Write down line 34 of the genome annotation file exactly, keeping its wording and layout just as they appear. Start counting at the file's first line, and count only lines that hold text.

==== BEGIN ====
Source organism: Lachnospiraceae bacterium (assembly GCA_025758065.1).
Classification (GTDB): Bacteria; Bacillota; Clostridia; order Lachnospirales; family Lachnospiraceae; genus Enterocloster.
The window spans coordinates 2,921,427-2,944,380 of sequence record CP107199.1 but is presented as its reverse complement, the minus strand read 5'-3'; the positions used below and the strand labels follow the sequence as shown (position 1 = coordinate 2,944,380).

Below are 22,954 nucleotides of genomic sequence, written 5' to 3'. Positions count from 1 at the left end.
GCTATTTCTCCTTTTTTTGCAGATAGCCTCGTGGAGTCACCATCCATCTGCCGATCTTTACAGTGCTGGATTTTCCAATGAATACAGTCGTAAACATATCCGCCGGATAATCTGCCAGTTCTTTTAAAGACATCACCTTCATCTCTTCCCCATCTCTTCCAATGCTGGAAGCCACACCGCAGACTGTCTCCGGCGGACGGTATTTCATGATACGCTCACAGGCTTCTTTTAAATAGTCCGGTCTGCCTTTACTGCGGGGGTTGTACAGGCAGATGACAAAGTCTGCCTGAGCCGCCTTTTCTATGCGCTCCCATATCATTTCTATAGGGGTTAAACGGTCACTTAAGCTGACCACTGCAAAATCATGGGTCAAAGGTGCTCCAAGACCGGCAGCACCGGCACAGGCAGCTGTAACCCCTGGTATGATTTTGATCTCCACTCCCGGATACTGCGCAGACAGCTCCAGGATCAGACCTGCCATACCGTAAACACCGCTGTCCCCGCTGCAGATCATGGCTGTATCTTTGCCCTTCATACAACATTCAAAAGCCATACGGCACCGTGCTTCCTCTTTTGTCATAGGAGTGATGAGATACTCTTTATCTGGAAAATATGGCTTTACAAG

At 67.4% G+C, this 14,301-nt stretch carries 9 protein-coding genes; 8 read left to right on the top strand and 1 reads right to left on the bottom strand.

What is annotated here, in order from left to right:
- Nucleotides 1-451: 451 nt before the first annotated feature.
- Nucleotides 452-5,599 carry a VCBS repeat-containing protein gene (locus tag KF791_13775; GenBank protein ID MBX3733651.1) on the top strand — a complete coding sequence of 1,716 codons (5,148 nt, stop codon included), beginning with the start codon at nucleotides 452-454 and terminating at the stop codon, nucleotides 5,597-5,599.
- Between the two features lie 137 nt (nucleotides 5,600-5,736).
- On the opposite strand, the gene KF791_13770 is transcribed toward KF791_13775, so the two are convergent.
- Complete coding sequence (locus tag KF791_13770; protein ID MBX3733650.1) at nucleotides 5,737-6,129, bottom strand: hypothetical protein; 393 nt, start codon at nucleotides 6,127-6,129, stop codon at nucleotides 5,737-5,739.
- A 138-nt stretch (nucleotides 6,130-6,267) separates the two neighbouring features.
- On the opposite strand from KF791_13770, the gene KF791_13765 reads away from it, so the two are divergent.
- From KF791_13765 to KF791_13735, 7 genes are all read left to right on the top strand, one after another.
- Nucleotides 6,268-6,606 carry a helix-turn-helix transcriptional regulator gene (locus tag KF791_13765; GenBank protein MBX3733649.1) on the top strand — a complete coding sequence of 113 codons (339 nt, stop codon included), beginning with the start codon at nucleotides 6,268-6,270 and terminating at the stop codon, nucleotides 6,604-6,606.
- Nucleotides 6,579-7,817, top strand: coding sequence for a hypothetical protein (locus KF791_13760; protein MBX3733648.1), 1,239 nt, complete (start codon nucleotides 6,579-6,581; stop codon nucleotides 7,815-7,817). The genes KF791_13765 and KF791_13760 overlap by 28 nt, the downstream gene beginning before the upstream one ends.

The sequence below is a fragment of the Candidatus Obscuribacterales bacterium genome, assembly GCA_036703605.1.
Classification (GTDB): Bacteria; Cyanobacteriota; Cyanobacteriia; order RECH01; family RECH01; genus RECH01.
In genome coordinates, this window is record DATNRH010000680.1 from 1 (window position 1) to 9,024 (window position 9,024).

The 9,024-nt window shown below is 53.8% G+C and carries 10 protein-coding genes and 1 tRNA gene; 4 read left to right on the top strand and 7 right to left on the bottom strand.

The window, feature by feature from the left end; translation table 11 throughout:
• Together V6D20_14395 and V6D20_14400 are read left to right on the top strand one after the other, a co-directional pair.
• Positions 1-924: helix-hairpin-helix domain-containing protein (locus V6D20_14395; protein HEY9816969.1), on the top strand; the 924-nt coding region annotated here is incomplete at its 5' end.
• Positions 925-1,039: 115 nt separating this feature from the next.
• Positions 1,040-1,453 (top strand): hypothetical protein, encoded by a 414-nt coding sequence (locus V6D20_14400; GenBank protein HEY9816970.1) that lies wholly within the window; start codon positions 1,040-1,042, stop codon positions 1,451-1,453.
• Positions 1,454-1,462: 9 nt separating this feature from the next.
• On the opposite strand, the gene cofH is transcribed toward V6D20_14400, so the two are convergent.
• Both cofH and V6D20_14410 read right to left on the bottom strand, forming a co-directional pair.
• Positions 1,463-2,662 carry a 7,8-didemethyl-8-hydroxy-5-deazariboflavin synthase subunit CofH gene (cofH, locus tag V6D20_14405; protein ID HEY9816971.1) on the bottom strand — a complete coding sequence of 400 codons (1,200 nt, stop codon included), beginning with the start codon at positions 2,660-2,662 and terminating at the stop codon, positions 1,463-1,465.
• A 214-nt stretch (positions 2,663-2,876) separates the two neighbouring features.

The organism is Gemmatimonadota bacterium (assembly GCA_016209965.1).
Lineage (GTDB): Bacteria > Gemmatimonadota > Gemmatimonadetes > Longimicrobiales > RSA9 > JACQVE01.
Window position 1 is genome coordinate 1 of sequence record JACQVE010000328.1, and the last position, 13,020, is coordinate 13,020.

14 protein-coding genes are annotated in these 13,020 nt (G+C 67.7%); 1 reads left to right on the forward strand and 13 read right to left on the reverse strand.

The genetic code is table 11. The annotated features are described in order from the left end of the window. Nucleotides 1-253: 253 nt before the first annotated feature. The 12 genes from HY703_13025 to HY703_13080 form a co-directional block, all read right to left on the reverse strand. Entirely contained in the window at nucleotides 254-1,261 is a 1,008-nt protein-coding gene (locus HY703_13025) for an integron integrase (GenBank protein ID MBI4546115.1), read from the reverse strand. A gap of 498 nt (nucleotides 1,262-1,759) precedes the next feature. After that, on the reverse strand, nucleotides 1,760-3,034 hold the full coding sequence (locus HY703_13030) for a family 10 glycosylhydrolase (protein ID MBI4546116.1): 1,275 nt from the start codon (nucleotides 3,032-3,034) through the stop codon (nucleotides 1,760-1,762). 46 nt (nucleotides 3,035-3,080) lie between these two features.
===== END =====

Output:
Window position 1 is genome coordinate 1 of sequence record JACQVE010000328.1, and the last position, 13,020, is coordinate 13,020.